From a distance, my face is Vishnu blue,
the shade of a newborn’s eye and smooth
from the erosion of wind, rain, and landslides.
My slope is like a woman’s unrobed shoulder.
My crown is cleft, as if two mountains merged—
one dark, one light—or to be true, two continents
collided in an earthquake when tectonic plates
shifted. I was shaped from cataclysm and unrest.
Up close, you see the rugged rocks—amphibolite,
mica schist, and shale—the fallen logs with lichen
and moss, honey locust thorns that pierce your palms
like nails, blackberry brambles and white briar roses,
hemlock, chokecherry, and oaks that block the climb.
There’s no trail through this fierce thicket to my heart.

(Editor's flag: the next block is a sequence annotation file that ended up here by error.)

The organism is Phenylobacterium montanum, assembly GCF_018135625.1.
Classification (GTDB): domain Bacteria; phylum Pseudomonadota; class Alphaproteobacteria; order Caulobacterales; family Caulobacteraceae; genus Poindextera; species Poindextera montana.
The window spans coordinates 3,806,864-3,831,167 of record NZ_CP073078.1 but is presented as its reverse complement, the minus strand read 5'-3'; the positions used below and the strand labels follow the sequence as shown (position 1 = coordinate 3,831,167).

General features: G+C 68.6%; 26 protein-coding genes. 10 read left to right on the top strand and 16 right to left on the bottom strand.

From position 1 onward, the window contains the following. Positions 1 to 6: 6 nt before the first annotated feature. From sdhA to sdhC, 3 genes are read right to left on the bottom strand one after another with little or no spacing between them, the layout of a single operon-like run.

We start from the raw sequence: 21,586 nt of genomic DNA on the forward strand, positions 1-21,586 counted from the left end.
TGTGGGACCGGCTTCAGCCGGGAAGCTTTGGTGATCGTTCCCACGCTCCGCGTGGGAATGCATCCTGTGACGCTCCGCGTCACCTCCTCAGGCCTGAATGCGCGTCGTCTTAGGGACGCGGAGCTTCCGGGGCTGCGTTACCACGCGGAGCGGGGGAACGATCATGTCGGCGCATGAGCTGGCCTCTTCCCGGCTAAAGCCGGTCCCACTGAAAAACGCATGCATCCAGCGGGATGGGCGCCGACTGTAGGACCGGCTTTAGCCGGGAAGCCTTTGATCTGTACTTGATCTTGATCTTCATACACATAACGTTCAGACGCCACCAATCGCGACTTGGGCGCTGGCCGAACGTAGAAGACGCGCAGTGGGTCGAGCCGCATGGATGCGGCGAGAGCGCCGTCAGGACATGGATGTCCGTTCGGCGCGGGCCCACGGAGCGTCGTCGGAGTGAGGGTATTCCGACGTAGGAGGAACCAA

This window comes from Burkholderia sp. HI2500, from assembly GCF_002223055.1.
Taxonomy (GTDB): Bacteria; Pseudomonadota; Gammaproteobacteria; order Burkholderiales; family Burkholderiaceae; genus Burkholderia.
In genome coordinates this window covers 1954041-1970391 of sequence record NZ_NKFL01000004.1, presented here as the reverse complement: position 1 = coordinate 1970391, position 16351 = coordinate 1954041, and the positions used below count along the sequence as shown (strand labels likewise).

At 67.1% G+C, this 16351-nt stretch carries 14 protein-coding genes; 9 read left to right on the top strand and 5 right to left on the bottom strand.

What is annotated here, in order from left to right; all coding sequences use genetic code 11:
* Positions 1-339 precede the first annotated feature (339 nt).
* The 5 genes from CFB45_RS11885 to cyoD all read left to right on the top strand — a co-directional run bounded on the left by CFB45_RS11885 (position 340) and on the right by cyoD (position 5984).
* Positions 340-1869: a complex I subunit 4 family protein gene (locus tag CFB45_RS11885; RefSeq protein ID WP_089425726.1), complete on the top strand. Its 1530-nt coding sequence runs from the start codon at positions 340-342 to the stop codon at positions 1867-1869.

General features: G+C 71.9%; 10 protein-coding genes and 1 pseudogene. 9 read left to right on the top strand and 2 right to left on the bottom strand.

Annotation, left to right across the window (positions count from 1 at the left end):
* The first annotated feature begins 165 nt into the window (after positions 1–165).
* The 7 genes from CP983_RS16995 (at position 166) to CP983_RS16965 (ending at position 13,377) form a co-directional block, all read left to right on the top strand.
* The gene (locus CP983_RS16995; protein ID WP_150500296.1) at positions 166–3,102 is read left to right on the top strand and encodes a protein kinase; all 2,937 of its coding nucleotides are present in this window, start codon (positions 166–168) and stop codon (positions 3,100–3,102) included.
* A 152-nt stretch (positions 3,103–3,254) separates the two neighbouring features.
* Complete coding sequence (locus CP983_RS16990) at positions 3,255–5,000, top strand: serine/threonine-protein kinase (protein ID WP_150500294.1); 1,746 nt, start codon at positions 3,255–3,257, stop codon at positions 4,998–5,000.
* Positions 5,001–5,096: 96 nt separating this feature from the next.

You’ll have to bushwhack a path through wilderness
where only the best and bravest reach the crest.
Beth Copeland is the author of three full-length poetry books: Blue Honey, recipient of the 2017 Dogfish Head Poetry Prize; Transcendental Telemarketer; and Traveling through Glass, recipient of the 1999 Bright Hill Press Poetry Book Award. She owns and operates Tiny Cabin, Big Ideas™, a residency for writers in the Blue Ridge Mountains of North Carolina.